RVISION December 1, 2016

BANGKOK — Over the years, there were times Saiful Huq Omi felt documenting Rohingya fleeing persecution from Myanmar was an exercise in futility that he wanted to stop.

Thinking about how big the human tragedy is made the Bangladeshi photographer, in his own words, feel tired and worthless.

“So what’s the point? Why do photograph? I think it’s a valid question,” he said Tuesday night at Bangkok’s Hof Art Space. “Are we doing enough?”

Based on the reactions of some 30 people at the opening of his black-and-white photo exhibition in Bangkok, many visibly moved, his work hasn’t been in vain.

Over the past eight years, Omi documented in photographs the flight of the Rohingya people to Malaysia, the United Kingdom and his own country, Bangladesh.

The exhibition opens as Myanmar’s army has embarked on a bloody crackdown, razing their villages in Rakhine state in what the United Nations warned Wednesday may be “crimes against humanity.” Myanmar has stoked nationalist sentiments and said it is going after terrorists in response to an attack on police.

Omi feels overwhelmed by his experience and speaks of our collective failure in alleviating the plight of the Rohingya.

“I just hope that some of us stand up one day and do your part,” the 36-year-old photographer from Dhaka said last night at Hof Art Bangkok at the exhibition organized by U.S.-based Fortify Rights, which has an office in Bangkok, along with Equal Rights Trust and Counter Foto.

Omi also said Bangladesh is the second-most important country in the unfolding man-made tragedy as it hosts the largest number of Rohingya refugees outside Myanmar. It shelters 32,000 registered refugees in two camps in the country’s southeastern district of Cox’s Bazar. Sure enough, the plight of those refugees were featured among the three dozen photos exhibited.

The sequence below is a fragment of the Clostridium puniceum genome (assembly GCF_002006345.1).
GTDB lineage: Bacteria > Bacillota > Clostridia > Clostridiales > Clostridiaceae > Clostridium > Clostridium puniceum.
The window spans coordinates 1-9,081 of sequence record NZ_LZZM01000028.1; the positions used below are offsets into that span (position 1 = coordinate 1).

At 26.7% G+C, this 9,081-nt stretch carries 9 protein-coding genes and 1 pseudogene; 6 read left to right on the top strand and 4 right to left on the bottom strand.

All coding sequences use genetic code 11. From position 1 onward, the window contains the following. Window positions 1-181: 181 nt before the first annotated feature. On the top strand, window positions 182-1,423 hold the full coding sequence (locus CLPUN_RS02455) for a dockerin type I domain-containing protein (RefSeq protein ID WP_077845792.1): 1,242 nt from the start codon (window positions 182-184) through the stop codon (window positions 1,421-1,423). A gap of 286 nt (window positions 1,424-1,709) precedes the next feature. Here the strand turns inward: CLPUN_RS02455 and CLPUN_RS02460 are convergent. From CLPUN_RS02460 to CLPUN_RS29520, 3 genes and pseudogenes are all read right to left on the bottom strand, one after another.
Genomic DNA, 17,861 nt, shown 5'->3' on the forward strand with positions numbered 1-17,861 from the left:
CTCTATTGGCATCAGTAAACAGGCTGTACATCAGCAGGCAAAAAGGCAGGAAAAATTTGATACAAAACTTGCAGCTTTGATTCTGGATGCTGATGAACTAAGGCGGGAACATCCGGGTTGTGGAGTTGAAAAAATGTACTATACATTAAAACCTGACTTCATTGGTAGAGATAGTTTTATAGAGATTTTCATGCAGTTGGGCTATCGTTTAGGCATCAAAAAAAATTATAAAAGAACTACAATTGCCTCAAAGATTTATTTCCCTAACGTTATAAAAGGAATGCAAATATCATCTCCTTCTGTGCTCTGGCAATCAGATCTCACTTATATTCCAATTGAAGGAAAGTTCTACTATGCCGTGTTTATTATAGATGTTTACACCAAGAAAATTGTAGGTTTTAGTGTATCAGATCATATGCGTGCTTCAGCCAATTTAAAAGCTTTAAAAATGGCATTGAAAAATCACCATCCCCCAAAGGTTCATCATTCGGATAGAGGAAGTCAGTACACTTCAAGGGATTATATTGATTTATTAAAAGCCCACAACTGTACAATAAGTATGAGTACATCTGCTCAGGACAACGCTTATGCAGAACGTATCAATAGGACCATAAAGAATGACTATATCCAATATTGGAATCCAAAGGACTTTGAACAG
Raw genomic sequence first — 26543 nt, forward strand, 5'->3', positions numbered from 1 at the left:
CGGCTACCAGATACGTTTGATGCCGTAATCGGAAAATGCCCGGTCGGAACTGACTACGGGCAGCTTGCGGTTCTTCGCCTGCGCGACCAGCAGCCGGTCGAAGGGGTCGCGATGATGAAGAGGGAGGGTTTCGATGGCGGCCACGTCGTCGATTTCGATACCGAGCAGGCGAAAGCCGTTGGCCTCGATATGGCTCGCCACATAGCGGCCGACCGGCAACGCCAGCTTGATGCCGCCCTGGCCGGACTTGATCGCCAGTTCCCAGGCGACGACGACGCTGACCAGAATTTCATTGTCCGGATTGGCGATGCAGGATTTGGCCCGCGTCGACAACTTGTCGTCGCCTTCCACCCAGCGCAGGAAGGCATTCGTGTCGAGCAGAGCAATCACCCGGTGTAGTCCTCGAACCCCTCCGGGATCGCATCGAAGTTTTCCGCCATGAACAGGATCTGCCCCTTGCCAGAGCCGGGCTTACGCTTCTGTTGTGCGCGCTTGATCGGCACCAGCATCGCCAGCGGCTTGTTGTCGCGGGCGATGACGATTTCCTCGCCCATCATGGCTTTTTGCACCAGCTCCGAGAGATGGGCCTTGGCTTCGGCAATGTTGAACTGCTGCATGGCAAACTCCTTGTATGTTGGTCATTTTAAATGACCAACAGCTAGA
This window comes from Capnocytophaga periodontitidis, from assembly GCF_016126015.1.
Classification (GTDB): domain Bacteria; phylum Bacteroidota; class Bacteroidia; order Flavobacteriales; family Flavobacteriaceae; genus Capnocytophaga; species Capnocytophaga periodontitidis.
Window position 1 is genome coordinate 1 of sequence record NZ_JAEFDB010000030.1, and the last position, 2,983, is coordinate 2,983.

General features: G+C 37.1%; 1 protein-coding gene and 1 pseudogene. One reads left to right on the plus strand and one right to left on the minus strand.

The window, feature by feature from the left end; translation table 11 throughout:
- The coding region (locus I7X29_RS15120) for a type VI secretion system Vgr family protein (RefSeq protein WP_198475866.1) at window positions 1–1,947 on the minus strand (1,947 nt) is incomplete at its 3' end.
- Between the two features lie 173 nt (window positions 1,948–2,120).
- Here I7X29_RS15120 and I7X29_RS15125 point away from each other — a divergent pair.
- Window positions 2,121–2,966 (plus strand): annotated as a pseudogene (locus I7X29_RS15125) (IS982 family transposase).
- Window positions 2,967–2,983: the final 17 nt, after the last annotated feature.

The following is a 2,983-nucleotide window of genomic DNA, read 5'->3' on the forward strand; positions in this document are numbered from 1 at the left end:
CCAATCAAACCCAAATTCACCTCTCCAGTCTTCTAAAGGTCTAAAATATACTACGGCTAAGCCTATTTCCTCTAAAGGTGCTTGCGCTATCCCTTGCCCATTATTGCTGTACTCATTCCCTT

One shows a night scene of a border jungle at 3am, where a family waits to be smuggled across the border.

“At 3am, the family managed to get into Bangladesh. They were waiting in the jungle for their smuggler to come and take them to a safe house. Minutes after the photograph was taken in 2012, the border guards came and arrested the entire family for getting into Bangladesh illegally. The next morning they were pushed back to Myanmar,” the caption read.

While many depict suffering, Omi managed to display a few photos which exude his subject’s happiness, however fleeting.

“How do you want to photograph yourself?” read the caption of a family knee-deep in the sea, both father and mother holding a baby each and a boy enjoying the waves.

‘Just a week before this photograph was taken in late 2014, Saydul Islam came to Malaysia by boat. He still has nightmares and finds it difficult to live a normal life after the treacherous journey he took.’

If his photos alone were inadequate, Omi had this to say:

“I think we need to ask ourselves why it’s happening and what we need to do to stop it from happening.”

He warned that if Myanmar doesn’t deal with the issue in a humane manner, it risks turning the country into a racist, deeply divided and deeply violent nation.

As for Aung San Suu Kyi, Nobel Peace Laureate and State Counsellor of Myanmar, Omi said her failure to deal with the issue in a constructive manner is shameful.

“I think she’s the only Nobel Peace Prize winner in human history under which major genocide is happening,” said the photographer, adding that the Nobel Committee should revisit her status as a Nobel Laureate.

Omi’s exhibition is open 10am to 7pm until Tuesday at Hof Art Bangkok, a short walk from BTS Phra Khanong. Hof Art is closed Sunday and Monday.

Source: Khaosod English